The Trouble With Urban Birds

Nesting Lesser Black-backed Gulls on a central Blackpool roof from my office. Presumably the adult was born elsewhere to have been ringed.

I thought this might be a depressing entry for my 100th blog post, but it turns out that was the more cheery one about House Sparrows. This one visits some other recurring and less positive themes about urban birds.

The Gazette ran a story yesterday about the Council shooting some pigeons that were causing issues with the door mechanism in a multi-storey car park. It’s not really appropriate to comment on the differing views on this without the full facts. I am though going to comment on some of the comments.

Almost inevitably there were cries to extend this ‘cull’ to seagulls. Being charitable you assume this is because people don’t know Herring and Lesser Black-backed Gulls are in serious decline. When this was pointed out to one of the cull proponents they actually knew Herring Gulls are Amber Listed, and of conservation concern due to steep declines.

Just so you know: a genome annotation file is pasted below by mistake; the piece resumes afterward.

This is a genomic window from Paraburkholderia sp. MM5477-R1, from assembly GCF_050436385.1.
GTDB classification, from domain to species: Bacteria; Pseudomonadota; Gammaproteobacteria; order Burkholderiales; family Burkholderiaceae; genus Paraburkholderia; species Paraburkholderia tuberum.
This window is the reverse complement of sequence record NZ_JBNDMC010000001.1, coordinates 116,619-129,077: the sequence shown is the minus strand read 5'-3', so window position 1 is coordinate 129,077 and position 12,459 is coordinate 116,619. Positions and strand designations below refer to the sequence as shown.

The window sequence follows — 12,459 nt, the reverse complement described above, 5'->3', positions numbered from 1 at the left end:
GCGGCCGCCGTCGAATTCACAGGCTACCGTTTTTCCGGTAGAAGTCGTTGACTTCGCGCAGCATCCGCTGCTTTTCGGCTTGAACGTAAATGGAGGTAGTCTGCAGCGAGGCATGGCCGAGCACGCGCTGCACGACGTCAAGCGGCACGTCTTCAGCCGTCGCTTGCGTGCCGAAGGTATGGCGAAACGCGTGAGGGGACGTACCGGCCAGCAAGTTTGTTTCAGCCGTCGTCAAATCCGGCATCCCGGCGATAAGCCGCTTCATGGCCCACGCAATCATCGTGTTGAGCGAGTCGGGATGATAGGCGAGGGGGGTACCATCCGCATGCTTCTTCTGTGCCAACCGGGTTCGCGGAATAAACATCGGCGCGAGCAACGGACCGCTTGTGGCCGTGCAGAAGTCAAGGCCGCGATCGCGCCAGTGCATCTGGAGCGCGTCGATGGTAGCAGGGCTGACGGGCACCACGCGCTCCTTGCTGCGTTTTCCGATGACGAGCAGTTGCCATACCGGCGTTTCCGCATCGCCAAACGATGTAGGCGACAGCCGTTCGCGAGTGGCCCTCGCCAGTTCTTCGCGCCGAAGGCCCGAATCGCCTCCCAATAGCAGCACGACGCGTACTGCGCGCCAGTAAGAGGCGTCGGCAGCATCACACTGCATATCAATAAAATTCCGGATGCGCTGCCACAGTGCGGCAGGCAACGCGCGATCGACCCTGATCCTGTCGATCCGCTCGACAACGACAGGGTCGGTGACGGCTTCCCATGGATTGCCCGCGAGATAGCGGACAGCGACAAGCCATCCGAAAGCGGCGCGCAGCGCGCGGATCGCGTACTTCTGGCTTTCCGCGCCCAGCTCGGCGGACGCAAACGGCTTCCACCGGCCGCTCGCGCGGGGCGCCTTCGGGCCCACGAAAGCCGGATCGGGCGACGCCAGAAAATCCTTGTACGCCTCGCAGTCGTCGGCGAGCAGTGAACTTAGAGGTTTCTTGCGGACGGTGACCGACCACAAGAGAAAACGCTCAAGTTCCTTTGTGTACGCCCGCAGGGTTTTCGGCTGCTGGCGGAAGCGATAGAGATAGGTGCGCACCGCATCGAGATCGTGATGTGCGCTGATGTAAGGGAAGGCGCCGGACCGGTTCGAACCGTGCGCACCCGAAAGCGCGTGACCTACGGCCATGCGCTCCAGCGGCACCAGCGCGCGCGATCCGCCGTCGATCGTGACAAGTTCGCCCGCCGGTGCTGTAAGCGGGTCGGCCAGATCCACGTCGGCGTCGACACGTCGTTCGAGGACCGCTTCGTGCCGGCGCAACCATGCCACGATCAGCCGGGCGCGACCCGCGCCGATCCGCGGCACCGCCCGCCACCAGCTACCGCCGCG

Let’s just think about that for a moment. A species of gull in a seaside resort. As associated with the town as sticks of rock, kiss me quick hats, donkeys and deck chairs. Represented in the town crest. And people know that they are in trouble but still want them exterminated because they are a mild inconvenience to their own lives.

Coincidentally today a story has broken about Liverpool Cathedral installing netting to stop Peregrines nesting there. I am not a fan of culls or prevention of nesting but I can understand why they might be necessary to protect endangered other species, or because a species has reached plague proportions and is damaging crops. I don’t think that really applies to any of the urban birds of north-west England, we are just intolerant of the birds that tolerate us the most.

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